First, one of the most significant obstacles, especially on college campuses, pertains to how critical theory contextualizes Christian sexual ethics. While many people reject Christian teaching on chastity outside of marriage and fidelity inside of marriage as ‘regressive’ or ‘puritanical’, critical theory adds another criticism: Christian sexual teaching actively oppresses the LGBTQ+ community. If the first (and only) commandment of critical theory is “thou shalt liberate the oppressed,” then its greatest sin is participating in oppression. This objection by the LGBTQ+ community is often more persuasive than a simple rejection of Christian sexual constraints because it is not couched in the language of self-interest. Instead, it is framed in terms of a concern for the well-being of others. To accept traditional Christian doctrine, we’re told, is to participate in the very hegemonic power structure that has marginalized and oppressed countless LGBTQ+ people for millennia. Furthermore, as difficult as this is to believe for many beleaguered conservative evangelicals on college campuses, Christians will be seen as members of a dominant group who possess oppressor status and privilege. Sexual mores are only one example of the ways in which Judeo-Christian norms have shaped our culture. Christianity’s exclusive truth claims are seen as marginalizing Jews, Muslims, Hindus, Buddhists, atheists, agnostics, and others, notwithstanding Christianity’s insistence that all are equal before God and equally in need of His love and redemption, which He freely offers in His Son to everyone (John 3:16, Acts 17:30). Christianity is considered (erroneously) to be a ‘Western religion’ which spread exclusively through colonialism and European imperialism. Thus, the non-Christian is ostensibly being called not just into a community of oppressive sexuality, but into a bastion of historic oppression, imperialism, and white supremacy. Such a hurdle, if it were true, would be difficult for any moral or caring person to traverse, and rightly so.


Second, appeals to the evidence for Christianity, whether in the realm of science, philosophy, or history, will often be met with skepticism, particularly in light of the last point. Critical theorists will respond quickly that it’s not surprising that white, straight, male, cisgendered, educated, middle-class evangelicals try to justify their bigotry with appeals to ‘facts’ and ‘truth.’ The reality, they insist, is that these claims are merely mechanisms to perpetuate Christian dominance. Even if an apologist does not fall into the ‘oppressor’ group along one or more axes of identity, they can still be accused of ‘internalized oppression,’ which occurs when the member of an oppressed group accepts and conforms to the ideology of their oppressors. This cynical stance towards evidence and reason is almost impenetrable.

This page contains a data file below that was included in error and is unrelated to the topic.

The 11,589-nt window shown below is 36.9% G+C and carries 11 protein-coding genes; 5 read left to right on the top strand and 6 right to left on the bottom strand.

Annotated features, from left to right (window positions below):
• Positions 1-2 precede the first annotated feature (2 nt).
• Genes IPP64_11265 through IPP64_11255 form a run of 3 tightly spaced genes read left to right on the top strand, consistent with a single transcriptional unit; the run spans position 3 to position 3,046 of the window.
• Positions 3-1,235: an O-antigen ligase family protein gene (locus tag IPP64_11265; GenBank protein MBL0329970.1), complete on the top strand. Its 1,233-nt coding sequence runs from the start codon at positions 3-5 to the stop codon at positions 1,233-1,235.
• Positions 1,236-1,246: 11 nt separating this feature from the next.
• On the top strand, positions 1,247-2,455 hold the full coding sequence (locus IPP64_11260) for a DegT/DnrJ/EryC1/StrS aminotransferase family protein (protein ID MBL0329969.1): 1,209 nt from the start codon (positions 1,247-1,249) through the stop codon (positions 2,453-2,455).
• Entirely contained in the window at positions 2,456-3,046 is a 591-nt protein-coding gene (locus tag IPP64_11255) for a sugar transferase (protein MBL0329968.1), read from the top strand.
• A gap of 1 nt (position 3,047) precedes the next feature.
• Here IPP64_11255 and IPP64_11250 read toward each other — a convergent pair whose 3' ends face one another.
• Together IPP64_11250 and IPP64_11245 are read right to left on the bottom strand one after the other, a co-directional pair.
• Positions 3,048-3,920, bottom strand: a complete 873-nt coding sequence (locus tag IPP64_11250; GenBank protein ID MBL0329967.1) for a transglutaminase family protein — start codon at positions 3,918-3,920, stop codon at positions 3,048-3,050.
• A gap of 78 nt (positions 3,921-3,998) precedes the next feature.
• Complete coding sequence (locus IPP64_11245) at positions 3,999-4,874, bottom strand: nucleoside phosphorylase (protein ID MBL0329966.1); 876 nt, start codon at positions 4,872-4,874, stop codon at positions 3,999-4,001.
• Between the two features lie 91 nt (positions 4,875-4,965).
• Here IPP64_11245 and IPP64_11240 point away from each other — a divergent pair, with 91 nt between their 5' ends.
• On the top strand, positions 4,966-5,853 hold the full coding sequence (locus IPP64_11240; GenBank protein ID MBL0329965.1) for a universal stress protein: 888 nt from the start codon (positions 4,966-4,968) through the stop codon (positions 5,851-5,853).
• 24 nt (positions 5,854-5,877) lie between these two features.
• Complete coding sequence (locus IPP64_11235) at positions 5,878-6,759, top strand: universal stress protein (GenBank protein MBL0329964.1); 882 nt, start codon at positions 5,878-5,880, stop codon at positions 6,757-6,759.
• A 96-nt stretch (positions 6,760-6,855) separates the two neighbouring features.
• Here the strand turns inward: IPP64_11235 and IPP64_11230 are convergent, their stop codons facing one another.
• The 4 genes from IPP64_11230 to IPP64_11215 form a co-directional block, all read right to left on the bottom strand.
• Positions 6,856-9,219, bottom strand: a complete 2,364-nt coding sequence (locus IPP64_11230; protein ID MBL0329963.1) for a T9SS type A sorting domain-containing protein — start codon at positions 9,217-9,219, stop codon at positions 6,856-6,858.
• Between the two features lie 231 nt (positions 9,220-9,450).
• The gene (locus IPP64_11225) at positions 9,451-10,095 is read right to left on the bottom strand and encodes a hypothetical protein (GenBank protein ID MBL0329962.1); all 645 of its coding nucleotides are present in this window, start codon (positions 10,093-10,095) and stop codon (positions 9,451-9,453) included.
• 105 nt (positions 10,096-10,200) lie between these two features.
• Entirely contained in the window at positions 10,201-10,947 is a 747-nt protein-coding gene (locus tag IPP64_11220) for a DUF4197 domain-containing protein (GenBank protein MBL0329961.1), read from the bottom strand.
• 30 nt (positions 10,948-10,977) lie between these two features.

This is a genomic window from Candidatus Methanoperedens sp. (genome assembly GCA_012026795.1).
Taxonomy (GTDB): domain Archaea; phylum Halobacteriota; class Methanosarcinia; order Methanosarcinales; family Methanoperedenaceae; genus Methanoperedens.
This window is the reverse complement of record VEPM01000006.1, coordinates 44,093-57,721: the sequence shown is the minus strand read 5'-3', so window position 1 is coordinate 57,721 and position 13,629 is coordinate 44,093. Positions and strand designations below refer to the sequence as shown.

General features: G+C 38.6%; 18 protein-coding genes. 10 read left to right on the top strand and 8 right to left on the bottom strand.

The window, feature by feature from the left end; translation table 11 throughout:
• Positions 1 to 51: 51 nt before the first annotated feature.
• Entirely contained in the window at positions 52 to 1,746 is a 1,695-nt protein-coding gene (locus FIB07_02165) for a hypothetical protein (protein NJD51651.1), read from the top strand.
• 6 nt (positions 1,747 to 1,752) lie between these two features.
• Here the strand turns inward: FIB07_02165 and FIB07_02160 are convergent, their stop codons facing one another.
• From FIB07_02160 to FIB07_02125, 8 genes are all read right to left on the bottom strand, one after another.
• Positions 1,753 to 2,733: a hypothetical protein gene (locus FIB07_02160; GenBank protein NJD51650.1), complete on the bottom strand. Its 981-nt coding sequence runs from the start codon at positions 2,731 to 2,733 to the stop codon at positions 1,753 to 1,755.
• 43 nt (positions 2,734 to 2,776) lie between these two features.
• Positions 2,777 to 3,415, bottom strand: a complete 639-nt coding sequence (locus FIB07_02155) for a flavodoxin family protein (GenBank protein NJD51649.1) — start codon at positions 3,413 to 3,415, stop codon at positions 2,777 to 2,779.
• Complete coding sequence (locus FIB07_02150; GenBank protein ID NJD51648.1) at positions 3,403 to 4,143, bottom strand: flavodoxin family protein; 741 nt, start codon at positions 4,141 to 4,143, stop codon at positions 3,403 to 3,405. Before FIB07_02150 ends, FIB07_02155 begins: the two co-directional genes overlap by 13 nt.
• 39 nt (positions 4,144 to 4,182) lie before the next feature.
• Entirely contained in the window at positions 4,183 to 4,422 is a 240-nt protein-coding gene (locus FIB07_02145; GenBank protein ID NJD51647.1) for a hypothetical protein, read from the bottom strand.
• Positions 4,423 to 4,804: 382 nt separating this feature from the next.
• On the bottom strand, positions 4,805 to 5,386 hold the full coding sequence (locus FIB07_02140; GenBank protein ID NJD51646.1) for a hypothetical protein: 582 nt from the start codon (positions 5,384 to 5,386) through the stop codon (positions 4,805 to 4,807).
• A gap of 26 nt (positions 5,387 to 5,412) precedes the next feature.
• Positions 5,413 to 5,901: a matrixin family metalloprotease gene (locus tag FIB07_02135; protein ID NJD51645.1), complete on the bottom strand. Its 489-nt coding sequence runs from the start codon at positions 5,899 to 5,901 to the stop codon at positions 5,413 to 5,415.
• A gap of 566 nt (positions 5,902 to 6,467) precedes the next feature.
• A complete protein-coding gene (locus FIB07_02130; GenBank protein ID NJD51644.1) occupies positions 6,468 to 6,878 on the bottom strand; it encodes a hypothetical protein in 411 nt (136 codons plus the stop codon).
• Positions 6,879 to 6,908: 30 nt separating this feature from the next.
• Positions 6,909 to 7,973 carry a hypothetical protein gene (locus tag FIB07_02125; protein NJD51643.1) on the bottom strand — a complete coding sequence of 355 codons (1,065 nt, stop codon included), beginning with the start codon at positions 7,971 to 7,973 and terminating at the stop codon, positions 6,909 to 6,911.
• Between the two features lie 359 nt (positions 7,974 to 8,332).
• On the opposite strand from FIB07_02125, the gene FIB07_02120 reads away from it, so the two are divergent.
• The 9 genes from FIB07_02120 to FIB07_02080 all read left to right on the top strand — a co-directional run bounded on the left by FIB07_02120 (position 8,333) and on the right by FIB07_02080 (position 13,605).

Third, Christians will be accused of failing to be sufficiently concerned about the plight of the poor and oppressed. The Christian emphasis on our personal sinfulness and our need for personal redemption and transformation is seen as a calculated opiate that renders oppressed groups submissive and hinders their political and societal liberation. It is secularists and progressives who are ostensibly in the vanguard of social justice, while Christians are only concerned with ‘saving souls’ and not with dismantling unjust societal systems. Finally, the most fundamental obstacle that critical theory introduces is a strong sense of works-righteousness. Granted, those sympathetic to critical theory will certainly not use this term or perceive in their efforts an attempt at works-righteousness. Nevertheless, it is operative. Many cultural observers, both Christian and non-Christian, have compared critical theory to a religion. While the metaphor can be taken too far, they are correct that critical theory offers a comprehensive metanarrative which competes with Christianity. Oppression is the original sin, by which nearly all of us are indelibly tainted. Even individuals at the intersection of multiple oppressed groups will likely experience some kind of privilege through their education, class, nationality, or place of birth. We procure absolution from this original sin through daily acts of penitence: acknowledging our privilege, actively rejecting our privilege, educating ourselves about oppression, standing in solidarity with marginalized groups, tweeting about the right causes, joining the right protests, liking the right comments, supporting the right candidates, and a myriad of other ways we signal to the world that we care, and care deeply. Such efforts are the pathway of ‘salvation’ for the ‘oppressor’. The conscience is soothed. One ‘feels better’ because of the difference he or she is making in the world. Salvation for the ‘oppressed’ comes through moral and political revolution, as oppressed groups are liberated from the cultural dominance of their oppressors.